Later this week the province will make a decision about schools in the face of the new COVID-19 variant Omicron. (Black Press file photo)

Later this week the province will make a decision about schools in the face of the new COVID-19 variant Omicron. (Black Press file photo)

Teachers call for province to ensure classrooms are safe

Upgraded masks and ventilation need to be discussed

Albertans should not be waiting to find out how the province will keep students safe when classes resume next week, says the Alberta Teachers’ Association.

On Tuesday, Premier Jason Kenney announced that a decision will be made later this week concerning the highly contagious COVID-19 variant Omicron and what it will mean for schools.

ATA president Jason Schilling said school starts for many students on Jan. 3.

“People have questions right now that they need answered,” Schilling said.

“There’s a lot of speculation. Will school be online? If that’s the case when will they let people know because people will be scrambling. No one will be prepared for that.”

He said last December, elementary students and staff took home the materials they needed to continue classes online after the Christmas break. Parents had time to make child care arrangements.


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Chad Erickson, Red Deer Public Schools superintendent, said should there be a need for transitioning to at-home learning, or if additional health protocols are required, both staff, as well as the families served, would need advance notice and time to plan and prepare accordingly.

“Ultimately we need to have healthy learning environments with the right resources and supports in place to ensure our students and staff remain safe and well,” Erickson said in a statement.

He said for now, students and families continue to enjoy a much needed holiday.

“They have all been working very hard and doing amazing work throughout the school year.”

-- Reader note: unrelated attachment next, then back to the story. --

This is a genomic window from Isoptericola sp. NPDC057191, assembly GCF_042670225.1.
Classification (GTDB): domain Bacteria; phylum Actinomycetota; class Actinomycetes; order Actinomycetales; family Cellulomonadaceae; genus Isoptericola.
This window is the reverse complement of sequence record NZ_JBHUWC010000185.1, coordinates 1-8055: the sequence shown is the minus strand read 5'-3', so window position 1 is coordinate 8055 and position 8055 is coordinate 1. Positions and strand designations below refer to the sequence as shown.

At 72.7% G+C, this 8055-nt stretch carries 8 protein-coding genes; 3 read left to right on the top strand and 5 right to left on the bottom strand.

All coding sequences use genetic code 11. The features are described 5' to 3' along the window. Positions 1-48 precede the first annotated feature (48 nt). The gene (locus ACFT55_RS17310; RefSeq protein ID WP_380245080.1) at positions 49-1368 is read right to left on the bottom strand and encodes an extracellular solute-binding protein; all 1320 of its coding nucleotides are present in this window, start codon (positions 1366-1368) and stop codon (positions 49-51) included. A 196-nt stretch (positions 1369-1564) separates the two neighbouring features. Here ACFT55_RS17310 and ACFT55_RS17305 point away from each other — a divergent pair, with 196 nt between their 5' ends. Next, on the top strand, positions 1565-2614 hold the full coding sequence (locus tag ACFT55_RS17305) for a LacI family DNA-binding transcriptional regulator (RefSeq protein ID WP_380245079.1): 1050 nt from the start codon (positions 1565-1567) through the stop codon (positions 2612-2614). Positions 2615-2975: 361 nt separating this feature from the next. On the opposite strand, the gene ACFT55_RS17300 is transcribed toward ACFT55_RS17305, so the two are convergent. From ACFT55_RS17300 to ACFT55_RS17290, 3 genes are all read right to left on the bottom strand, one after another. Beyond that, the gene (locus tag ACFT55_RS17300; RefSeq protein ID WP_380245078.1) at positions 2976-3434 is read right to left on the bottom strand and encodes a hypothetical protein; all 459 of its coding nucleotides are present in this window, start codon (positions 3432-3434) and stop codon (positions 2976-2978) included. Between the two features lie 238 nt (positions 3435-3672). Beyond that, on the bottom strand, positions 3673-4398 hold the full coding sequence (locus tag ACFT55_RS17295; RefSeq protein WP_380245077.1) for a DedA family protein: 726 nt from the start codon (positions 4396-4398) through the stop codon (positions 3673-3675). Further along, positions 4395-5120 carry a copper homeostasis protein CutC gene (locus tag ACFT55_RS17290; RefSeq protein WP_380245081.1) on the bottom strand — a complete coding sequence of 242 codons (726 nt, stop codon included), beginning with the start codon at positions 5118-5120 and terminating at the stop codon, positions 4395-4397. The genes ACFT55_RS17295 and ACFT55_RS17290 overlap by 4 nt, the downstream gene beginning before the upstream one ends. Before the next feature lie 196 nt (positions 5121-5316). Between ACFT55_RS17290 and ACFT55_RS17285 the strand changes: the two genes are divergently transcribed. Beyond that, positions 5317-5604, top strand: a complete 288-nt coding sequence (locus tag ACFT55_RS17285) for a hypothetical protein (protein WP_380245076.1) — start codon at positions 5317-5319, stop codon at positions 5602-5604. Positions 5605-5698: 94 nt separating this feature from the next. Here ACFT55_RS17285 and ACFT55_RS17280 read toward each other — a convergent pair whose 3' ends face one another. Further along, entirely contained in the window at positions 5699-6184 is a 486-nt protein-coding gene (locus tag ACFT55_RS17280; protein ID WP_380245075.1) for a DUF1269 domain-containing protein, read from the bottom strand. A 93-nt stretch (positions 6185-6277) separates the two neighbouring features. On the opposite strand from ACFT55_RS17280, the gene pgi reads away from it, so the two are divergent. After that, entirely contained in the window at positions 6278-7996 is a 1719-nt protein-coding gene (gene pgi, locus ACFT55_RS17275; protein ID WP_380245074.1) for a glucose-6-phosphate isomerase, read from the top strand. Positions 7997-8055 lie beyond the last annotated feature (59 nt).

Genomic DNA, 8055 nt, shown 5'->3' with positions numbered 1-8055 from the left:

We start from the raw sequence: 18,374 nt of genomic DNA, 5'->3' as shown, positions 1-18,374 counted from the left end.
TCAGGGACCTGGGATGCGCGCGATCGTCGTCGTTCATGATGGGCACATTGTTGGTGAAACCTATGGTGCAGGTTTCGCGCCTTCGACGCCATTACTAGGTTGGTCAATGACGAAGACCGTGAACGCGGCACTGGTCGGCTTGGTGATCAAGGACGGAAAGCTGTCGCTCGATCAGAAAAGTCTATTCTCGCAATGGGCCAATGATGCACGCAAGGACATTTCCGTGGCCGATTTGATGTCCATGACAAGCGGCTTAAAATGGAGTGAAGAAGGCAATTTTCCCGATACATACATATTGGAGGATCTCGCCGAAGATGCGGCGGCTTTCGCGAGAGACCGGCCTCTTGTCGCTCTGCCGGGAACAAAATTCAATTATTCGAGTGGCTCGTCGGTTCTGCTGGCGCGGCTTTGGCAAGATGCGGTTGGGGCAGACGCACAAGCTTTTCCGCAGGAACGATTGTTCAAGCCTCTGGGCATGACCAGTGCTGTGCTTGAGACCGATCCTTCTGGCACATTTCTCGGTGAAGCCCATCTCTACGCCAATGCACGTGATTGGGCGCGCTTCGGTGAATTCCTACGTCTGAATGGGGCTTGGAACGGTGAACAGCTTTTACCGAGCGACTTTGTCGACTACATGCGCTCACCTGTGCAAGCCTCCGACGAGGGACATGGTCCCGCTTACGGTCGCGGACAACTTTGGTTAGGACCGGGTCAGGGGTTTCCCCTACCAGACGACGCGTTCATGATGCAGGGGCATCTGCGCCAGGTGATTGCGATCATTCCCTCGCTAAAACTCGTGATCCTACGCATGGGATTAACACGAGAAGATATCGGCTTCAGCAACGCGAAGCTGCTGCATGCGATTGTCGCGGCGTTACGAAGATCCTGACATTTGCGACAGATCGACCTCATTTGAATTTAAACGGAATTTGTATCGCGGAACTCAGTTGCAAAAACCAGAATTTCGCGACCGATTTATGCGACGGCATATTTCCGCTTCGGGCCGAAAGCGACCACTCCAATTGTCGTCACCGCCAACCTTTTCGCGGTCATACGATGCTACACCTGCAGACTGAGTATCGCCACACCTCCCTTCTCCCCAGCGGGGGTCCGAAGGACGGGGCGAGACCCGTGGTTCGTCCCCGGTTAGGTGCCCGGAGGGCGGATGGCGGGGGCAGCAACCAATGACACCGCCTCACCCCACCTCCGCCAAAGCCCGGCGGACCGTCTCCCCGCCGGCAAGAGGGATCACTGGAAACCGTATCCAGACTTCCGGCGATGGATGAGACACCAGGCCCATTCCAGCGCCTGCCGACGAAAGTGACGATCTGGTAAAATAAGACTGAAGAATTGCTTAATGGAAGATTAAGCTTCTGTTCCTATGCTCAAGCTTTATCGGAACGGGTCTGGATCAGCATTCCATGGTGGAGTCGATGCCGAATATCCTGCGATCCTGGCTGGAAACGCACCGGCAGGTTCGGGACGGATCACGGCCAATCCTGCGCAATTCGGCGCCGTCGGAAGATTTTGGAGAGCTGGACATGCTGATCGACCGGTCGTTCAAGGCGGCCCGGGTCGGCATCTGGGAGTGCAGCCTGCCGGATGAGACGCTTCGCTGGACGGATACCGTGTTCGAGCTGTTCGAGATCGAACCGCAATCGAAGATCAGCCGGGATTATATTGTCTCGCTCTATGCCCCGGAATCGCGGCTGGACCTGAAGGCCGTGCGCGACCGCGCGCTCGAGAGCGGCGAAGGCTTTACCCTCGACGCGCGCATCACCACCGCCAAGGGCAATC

Kenney said Tuesday in a COVID-19 press conference that the province was discussing potentially delaying a return to classrooms for students.

“It’s clearly our strong preference to maintain as much as possible, in-classroom instruction. We think it’s very important for the mental and emotional well-being of children, and for their lifetime learning opportunities, to maintain that stability with in-classroom instruction to the greatest extent possible. That’s what we’ve sought to do in Alberta,” Kenney said.

“Suspending classroom instruction has always been one of the very last things that we’ve wanted to do. We also know from the data, that in-class transmission has not been a major source of community transmission in Alberta or elsewhere. Having said that, with the very rapid spread of Omicron, we can expect that the outbreak protocols that we’ve had to date will likely become obsolete very quickly and that many teachers and staff may be in isolation. We are looking very carefully at all of those factors,” Kenney said.


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Schilling said the province has faced this situation before and should have been more proactive. It’s also quite frustrating that input from the ATA was not sought.

The ATA has been advocating to set mandatory standards across the province for masking, improved ventilation, ongoing testing, consistent reporting to parents and the public, and where possible, cohorting to limit student contact.

“Ventilation is a really big concern right now. We’ve heard from experts around the world who say that COVID is airborne so we need to look at the ventilation in our buildings. Government needs to provide the funds to allow schools to do the necessary funds to upgrade.”

He said a conversation around PPE is also necessary to determine if masks for students and staff wear should be upgraded and if the province should provide them.

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